So yes, the rumors were indeed true.
An RBI report saying 99 percent of the demonetised currency notes of Rs 1000 and Rs 500 denomination flew back into the banking system after demonetisation, Congress leader Rahul Gandhi asked Prime Minister Narendra Modi to own up the "colossal failure".
Following the report, the Opposition quickly poun-ced on the data to attack the government, with former finance minister P. Chidambaram wondering if demonetisation was "a scheme created to convert black money into white".
Is Rs 1000's Comeback Confirmed?
Meanwhile, whether the new Rs 1000 notes will be available in ATMs or not and the security features it carries are not yet clear.
The RBI spent Rs 7,965 crore on printing new currency notes in 2016-17.
RBI said it pumped in 2380 crore notes totalling Rs 5.54 lakh crore in the two months post demonetization between November 9 to Decemeber 31. But, now dismissing these assumptions, the Finance Ministry has confirmed that there's no way of re-introducing the 1000 Rs note.
Even as that happens, preparations for the design and the paper for printing Rs 1,000 note are in full swing.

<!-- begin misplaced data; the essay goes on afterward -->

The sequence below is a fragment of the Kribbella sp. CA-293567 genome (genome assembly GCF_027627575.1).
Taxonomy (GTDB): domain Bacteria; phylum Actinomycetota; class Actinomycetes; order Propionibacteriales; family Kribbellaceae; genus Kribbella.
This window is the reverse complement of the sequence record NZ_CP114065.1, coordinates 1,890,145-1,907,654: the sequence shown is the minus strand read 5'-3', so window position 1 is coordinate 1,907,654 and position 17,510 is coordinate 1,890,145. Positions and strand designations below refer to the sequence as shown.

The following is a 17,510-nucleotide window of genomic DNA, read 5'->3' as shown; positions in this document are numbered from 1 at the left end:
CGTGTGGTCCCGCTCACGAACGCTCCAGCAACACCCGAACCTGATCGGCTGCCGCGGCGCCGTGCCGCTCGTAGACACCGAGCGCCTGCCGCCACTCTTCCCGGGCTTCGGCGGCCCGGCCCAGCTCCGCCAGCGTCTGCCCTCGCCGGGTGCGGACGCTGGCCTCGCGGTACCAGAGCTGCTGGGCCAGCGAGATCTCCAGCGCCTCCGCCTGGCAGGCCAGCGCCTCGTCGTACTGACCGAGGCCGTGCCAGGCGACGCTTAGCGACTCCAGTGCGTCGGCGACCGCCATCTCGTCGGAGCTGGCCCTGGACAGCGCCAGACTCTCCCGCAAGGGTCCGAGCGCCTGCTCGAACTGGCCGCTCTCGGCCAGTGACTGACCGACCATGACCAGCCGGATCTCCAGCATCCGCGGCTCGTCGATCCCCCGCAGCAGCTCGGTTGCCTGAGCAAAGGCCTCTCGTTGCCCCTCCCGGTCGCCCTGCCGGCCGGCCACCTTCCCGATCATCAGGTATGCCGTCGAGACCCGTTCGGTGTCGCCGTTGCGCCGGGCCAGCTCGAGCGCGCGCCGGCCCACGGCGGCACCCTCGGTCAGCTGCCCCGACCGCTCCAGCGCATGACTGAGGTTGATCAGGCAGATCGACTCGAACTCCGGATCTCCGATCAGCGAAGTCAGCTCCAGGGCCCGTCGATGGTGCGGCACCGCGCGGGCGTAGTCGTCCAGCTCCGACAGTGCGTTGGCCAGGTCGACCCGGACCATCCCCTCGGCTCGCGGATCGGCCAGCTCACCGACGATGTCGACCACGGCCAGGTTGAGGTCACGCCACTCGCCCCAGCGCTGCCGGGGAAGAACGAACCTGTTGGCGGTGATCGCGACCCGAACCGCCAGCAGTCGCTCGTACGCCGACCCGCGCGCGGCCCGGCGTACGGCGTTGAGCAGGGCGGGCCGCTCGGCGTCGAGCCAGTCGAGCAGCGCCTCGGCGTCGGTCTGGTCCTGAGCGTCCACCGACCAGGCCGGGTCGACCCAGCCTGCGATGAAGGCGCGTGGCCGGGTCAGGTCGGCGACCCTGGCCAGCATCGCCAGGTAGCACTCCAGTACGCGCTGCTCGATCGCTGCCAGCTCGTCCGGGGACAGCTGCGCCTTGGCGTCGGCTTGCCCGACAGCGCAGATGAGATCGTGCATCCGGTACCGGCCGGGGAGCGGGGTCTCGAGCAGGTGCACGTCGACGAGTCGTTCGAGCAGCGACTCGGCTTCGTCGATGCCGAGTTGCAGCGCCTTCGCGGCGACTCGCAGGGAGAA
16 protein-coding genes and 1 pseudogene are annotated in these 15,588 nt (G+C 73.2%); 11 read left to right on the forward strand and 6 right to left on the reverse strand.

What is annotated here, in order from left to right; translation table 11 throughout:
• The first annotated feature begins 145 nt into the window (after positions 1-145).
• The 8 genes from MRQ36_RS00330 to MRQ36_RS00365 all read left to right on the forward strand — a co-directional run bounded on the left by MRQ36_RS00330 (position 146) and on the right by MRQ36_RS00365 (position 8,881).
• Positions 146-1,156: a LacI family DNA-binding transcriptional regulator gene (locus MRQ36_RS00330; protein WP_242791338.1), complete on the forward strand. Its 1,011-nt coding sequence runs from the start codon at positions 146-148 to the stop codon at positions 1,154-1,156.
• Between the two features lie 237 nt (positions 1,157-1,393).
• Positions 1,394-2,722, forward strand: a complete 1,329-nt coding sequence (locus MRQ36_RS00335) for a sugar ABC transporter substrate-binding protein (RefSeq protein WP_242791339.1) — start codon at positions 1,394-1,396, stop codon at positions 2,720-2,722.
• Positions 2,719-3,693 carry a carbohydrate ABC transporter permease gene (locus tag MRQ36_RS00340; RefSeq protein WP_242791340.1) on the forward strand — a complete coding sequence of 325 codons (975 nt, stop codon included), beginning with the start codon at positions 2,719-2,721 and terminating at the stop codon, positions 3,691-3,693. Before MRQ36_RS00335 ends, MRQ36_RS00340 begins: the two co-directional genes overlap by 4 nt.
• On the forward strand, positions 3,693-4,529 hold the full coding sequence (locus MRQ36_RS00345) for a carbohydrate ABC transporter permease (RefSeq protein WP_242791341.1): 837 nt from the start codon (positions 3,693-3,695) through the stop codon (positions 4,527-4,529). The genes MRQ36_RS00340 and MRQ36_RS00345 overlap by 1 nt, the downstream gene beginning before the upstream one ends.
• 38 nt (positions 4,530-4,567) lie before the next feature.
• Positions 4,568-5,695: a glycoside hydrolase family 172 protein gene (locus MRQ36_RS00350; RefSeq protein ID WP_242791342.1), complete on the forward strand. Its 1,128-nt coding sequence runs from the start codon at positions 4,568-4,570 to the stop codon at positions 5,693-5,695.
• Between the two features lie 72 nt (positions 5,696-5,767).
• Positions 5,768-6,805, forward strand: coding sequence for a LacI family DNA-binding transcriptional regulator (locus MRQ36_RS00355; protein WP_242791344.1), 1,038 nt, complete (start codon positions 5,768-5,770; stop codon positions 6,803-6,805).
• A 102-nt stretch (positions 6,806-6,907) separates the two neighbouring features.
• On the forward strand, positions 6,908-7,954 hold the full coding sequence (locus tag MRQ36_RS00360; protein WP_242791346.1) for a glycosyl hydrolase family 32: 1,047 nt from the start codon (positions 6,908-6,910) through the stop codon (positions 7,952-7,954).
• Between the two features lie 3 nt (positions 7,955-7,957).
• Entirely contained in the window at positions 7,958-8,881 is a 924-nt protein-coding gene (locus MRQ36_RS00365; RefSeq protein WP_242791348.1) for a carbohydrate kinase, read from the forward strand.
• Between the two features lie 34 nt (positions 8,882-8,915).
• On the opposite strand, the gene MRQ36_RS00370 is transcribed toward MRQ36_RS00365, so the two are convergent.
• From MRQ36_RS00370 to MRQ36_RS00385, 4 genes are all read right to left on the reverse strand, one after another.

Once a person withdraws Rs 2000 from an ATM, it becomes very hard to arrange change, and pay for items having smaller value.
According to RBI, it has got back 98.6% of all the old 1000 rupees note.
As remonetisation gathered pace, the currency in circulation (CIC) also moved up week after week and reached 74.3 per cent of the peak by the end of the financial year. In this system, the ratio between adjacent denomination of currencies is 1:2 or 1:2.5. Such a ratio allows exchange of value ordinarily in a maximum of three denominations.
RBI on August 25 released both the Rs 200 and Rs 50 notes. RBI said its income for 2016-17 decreased by 23.56 per cent while expenditure jumped 107.84 per cent. While the government had printed it for faster remonetisation, it made a decision to focus on lower value denominations.
Right from the inception, Government has been taking some serious measures to fill the note gaps.